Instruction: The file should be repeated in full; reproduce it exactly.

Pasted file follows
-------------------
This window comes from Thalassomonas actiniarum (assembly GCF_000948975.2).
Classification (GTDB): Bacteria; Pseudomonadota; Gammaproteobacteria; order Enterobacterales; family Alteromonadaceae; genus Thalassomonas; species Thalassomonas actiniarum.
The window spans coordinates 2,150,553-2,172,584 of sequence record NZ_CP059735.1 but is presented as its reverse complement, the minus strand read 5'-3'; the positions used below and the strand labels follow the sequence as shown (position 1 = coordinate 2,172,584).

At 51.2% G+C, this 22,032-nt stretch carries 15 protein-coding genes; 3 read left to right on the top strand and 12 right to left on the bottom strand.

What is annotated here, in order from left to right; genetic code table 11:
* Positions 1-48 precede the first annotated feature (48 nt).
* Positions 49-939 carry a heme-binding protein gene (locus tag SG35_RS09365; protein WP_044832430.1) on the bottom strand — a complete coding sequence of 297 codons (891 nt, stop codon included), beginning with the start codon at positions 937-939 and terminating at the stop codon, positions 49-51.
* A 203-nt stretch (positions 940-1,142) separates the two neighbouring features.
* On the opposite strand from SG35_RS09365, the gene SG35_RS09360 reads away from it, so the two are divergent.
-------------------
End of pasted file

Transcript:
This window comes from Thalassomonas actiniarum (assembly GCF_000948975.2).
Classification (GTDB): Bacteria; Pseudomonadota; Gammaproteobacteria; order Enterobacterales; family Alteromonadaceae; genus Thalassomonas; species Thalassomonas actiniarum.
The window spans coordinates 2,150,553-2,172,584 of sequence record NZ_CP059735.1 but is presented as its reverse complement, the minus strand read 5'-3'; the positions used below and the strand labels follow the sequence as shown (position 1 = coordinate 2,172,584).

At 51.2% G+C, this 22,032-nt stretch carries 15 protein-coding genes; 3 read left to right on the top strand and 12 right to left on the bottom strand.

What is annotated here, in order from left to right; genetic code table 11:
* Positions 1-48 precede the first annotated feature (48 nt).
* Positions 49-939 carry a heme-binding protein gene (locus tag SG35_RS09365; protein WP_044832430.1) on the bottom strand — a complete coding sequence of 297 codons (891 nt, stop codon included), beginning with the start codon at positions 937-939 and terminating at the stop codon, positions 49-51.
* A 203-nt stretch (positions 940-1,142) separates the two neighbouring features.
* On the opposite strand from SG35_RS09365, the gene SG35_RS09360 reads away from it, so the two are divergent.